Stanton was convinced the murder of Lincoln was part of a conspiracy , ‘planned and set on foot by rebels under pretense of a avenging the rebel cause'. Abandoning his plans to retire, Stanton was in control of the government. The Army was under his control, the new President Andrew Johnson was unsure of himself and Congress was not in session.

Carrying on the business of still securing a peace, Lincoln's death was not far from Stanton's mind. He helped arranged the funeral details.

While Sherman and Stanton were feuding over what the attitude of the government should be towards the conquered South and the rights that the government should accord the Negro, government agents swept down upon the Surratt boardinghouse and arrest everyone in the place. Arrested for knocking on the door of the boardinghouse while the Government troops were there was Lewis Payne. Arrested on suspicion he proved to be the man who had attacked Seward.

Also arrested later in other places were co-conspirators Samuel Arnold and Michael O'Laughlin. George Atzerodt had failed to carry out his assignment to assassinate Andrew Johnson, he was arrest as was Edmund Spangler a scene changer at Ford Theater. Dr. Samuel Madd who treated John Wilkes Booth broken leg.

Stanton ordered Payne, O'Laughlin Spangler and Atzerodt to be held below desk on the monitor Montauk. The other men were held in the hold of the monitor Saugus. Mrs. Surratt was held at the Carroll Annex of the Old Capital Prison. The men prisoners all had an iron ball attached to his leg by a heavy chair and wore handcuffs joined by an iron bar. Canvas bag hoods with a hole cut in it for the men to eat and breathe, tied around his neck. They were not allowed to see. Stanton promised to have the bags removed when physicians attending the men complained the hoods might drive them insane. Stanton also promised to allow the prisoners might have daily exercise and reading material, but none of the Secretary of War's promises were ever kept.

On April 20, Stanton offered a $50,000 reward for the capture of John Wilkes Booth and an additional reward of $25,000 for the capture of Herold and John Surratt.

Six days later on April 26, Stanton was awakened with the news that Booth had been killed. Shot, contrary to orders, in a burning barn by a cavalry officer Sergeant Boston Corbett. Herold was also captured at the Port Conway Virginia barn. He accompanied Booth's body back to Washington.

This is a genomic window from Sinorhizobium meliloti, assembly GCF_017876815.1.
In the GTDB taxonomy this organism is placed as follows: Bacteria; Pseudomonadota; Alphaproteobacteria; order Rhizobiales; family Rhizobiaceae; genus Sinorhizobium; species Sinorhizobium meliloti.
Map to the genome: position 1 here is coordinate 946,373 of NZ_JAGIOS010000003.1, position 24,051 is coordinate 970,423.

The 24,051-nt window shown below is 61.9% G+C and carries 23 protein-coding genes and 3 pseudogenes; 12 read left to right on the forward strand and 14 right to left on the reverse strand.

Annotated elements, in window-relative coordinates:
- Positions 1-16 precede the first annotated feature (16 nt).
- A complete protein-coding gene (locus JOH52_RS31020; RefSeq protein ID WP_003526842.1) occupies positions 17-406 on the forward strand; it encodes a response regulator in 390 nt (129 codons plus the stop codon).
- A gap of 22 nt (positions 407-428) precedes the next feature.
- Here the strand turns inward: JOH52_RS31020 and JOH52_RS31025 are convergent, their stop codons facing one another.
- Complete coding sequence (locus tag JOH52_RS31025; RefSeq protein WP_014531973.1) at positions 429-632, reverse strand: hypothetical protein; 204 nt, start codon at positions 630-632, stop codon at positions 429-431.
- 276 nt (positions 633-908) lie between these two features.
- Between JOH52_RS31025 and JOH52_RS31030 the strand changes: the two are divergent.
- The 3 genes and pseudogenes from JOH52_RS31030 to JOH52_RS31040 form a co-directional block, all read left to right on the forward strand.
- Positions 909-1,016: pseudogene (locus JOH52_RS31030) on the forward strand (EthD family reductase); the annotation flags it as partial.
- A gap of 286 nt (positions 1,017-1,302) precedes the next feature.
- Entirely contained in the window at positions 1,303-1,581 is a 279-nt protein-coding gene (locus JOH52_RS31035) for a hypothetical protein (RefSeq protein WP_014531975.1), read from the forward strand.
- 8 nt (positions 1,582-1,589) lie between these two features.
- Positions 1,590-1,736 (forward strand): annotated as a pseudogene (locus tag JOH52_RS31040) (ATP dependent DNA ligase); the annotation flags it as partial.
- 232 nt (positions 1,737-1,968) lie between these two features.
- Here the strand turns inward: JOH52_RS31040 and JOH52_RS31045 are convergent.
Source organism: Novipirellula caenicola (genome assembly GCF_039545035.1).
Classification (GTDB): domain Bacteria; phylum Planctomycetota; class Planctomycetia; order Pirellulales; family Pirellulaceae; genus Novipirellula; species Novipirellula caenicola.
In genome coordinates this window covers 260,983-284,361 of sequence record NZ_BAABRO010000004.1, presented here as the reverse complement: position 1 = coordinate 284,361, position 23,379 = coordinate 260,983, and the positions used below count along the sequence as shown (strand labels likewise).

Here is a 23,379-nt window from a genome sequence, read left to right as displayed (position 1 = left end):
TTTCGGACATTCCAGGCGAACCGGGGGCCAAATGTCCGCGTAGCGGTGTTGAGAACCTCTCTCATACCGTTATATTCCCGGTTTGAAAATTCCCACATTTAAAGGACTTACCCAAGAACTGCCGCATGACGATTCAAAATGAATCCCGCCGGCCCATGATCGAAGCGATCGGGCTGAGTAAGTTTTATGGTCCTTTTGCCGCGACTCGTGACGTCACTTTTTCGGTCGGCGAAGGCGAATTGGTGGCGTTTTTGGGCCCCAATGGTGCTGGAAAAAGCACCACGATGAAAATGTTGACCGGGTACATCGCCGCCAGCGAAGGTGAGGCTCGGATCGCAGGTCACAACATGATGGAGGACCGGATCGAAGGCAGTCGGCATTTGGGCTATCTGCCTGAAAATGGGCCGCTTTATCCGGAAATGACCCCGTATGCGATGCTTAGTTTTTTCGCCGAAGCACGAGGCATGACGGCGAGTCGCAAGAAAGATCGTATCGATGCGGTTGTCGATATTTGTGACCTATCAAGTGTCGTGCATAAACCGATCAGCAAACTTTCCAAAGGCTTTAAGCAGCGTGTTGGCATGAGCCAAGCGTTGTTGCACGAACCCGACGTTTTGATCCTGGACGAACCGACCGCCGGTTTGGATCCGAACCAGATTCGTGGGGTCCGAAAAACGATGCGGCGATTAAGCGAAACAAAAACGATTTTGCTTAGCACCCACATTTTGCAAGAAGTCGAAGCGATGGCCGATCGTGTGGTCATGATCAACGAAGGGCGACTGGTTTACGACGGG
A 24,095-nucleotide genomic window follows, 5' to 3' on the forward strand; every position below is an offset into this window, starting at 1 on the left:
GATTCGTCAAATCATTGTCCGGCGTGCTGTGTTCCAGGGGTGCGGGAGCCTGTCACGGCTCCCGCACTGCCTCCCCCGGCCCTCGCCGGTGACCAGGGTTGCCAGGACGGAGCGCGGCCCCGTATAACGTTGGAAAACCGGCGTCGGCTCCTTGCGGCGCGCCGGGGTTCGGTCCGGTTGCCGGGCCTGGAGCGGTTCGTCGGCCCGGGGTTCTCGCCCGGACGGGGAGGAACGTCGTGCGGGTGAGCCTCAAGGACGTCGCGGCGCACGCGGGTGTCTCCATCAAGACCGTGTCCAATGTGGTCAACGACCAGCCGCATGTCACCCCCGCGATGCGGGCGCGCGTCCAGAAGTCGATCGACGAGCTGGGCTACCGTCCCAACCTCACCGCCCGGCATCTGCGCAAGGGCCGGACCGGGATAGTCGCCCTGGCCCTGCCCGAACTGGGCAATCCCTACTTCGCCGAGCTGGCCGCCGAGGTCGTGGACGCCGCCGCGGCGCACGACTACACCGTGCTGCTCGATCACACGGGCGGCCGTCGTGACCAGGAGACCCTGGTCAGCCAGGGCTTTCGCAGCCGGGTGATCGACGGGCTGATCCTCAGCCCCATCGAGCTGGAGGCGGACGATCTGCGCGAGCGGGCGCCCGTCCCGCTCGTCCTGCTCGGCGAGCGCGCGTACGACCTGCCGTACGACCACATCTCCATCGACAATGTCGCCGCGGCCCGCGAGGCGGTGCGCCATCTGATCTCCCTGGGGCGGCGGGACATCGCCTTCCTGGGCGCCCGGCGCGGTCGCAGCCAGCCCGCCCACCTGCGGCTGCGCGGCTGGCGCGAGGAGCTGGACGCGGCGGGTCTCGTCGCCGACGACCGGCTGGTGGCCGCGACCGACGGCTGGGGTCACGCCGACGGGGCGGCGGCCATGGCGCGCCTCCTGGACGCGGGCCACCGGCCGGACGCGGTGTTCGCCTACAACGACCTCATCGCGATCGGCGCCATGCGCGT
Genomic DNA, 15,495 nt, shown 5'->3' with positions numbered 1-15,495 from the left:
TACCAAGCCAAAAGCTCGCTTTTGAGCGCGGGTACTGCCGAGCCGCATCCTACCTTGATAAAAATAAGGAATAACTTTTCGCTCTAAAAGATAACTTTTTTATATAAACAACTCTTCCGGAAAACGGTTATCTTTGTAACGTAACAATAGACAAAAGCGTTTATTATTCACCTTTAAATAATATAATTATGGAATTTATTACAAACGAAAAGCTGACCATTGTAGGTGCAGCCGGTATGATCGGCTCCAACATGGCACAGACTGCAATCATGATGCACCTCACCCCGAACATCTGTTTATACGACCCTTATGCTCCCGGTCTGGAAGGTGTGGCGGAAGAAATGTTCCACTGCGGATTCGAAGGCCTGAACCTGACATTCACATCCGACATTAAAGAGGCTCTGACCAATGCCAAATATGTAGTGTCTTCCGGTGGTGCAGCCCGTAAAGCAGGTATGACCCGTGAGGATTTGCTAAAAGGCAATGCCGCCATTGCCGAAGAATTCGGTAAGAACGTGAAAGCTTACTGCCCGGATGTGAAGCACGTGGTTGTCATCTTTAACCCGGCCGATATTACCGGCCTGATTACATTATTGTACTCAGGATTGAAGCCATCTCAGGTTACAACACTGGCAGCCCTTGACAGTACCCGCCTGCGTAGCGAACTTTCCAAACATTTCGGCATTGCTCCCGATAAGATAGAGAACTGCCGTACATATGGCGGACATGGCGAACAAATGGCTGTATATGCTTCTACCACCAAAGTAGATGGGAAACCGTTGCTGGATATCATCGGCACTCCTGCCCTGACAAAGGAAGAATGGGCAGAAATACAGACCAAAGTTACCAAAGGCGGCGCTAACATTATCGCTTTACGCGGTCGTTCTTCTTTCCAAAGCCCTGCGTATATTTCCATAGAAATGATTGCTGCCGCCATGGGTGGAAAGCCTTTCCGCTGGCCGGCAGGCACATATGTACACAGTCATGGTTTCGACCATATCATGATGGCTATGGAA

The body of the assassin was buried in a secret unmarked grave beneath the floor of the Washington arsenal which at one time served as a federal penitentiary.

President Andrew Johnson still convinced that high-placed Confederate officials had been involved in the plot offered a reward of $100,000 for the capture of Jefferson Davis.

On June 30 1865, a military commission found all the prisoners guilty of conspiring with the Confederates to murder Lincoln, Johnson, Seward and Grant. Payne, Herold Atzerodt, and Mrs. Surrett were sentenced to hang They were sentenced to be executed on July 7, 1865. O'Laughlin, and Dr. Mudd were sentenced to hard labor for life and Spangler received six years.

Stanton evaluated the new president as a man of vigorous physique and moral courage. The man from Tennessee had dared defy the secessionist of his state and spoke out for the Union.

It was Stanton who was at the center of the battle to impeach and remove President Andrew Johnson from office. After Lincoln’s assassination, Stanton had continued to serve as Johnson’s Secretary of War. However, he became vehemently opposed to Johnson’s lenient Reconstruction policies, and consequently worked with Republican Congressmen to implement Radical Reconstruction in the South. After first suspending Stanton in August 1867, Johnson fired the Secretary in February 1868. Stanton refused to leave office, claiming job protection under the Tenure of Office Act. He locked himself in the War Department until the Senate voted against the President’s removal.

Stanton resigned in May 1868 and returned to his private practice. His wish to sit on the Supreme Court appeared to be fulfilled when President Grant appointed him and the Senate confirmed him on the same day, 20 December 1868. He died, however, four days later in Washington, D.C.